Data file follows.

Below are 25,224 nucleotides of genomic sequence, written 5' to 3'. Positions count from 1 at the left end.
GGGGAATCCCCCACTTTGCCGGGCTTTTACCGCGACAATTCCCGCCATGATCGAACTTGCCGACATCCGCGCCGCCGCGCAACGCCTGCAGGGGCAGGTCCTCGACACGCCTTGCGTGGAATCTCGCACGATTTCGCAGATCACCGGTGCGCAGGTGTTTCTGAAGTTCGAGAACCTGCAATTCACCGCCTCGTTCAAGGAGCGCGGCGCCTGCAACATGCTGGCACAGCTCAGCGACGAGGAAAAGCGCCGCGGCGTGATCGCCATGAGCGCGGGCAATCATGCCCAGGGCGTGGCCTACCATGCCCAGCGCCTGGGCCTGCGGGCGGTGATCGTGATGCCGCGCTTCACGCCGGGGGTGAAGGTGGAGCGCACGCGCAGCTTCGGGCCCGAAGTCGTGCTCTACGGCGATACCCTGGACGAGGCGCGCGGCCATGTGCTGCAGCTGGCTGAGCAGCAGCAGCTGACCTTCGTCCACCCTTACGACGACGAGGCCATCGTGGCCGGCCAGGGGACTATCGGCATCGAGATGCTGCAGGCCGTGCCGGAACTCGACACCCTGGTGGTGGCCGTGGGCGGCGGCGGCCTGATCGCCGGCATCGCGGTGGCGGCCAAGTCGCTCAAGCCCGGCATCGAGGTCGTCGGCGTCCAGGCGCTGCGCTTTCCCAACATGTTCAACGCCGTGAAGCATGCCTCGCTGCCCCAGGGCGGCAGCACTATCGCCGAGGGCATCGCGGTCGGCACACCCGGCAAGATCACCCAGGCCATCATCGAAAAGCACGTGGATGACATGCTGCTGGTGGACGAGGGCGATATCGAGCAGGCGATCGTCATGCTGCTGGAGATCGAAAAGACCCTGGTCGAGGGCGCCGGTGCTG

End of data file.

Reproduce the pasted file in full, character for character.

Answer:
Below are 25,224 nucleotides of genomic sequence, written 5' to 3'. Positions count from 1 at the left end.
GGGGAATCCCCCACTTTGCCGGGCTTTTACCGCGACAATTCCCGCCATGATCGAACTTGCCGACATCCGCGCCGCCGCGCAACGCCTGCAGGGGCAGGTCCTCGACACGCCTTGCGTGGAATCTCGCACGATTTCGCAGATCACCGGTGCGCAGGTGTTTCTGAAGTTCGAGAACCTGCAATTCACCGCCTCGTTCAAGGAGCGCGGCGCCTGCAACATGCTGGCACAGCTCAGCGACGAGGAAAAGCGCCGCGGCGTGATCGCCATGAGCGCGGGCAATCATGCCCAGGGCGTGGCCTACCATGCCCAGCGCCTGGGCCTGCGGGCGGTGATCGTGATGCCGCGCTTCACGCCGGGGGTGAAGGTGGAGCGCACGCGCAGCTTCGGGCCCGAAGTCGTGCTCTACGGCGATACCCTGGACGAGGCGCGCGGCCATGTGCTGCAGCTGGCTGAGCAGCAGCAGCTGACCTTCGTCCACCCTTACGACGACGAGGCCATCGTGGCCGGCCAGGGGACTATCGGCATCGAGATGCTGCAGGCCGTGCCGGAACTCGACACCCTGGTGGTGGCCGTGGGCGGCGGCGGCCTGATCGCCGGCATCGCGGTGGCGGCCAAGTCGCTCAAGCCCGGCATCGAGGTCGTCGGCGTCCAGGCGCTGCGCTTTCCCAACATGTTCAACGCCGTGAAGCATGCCTCGCTGCCCCAGGGCGGCAGCACTATCGCCGAGGGCATCGCGGTCGGCACACCCGGCAAGATCACCCAGGCCATCATCGAAAAGCACGTGGATGACATGCTGCTGGTGGACGAGGGCGATATCGAGCAGGCGATCGTCATGCTGCTGGAGATCGAAAAGACCCTGGTCGAGGGCGCCGGTGCTG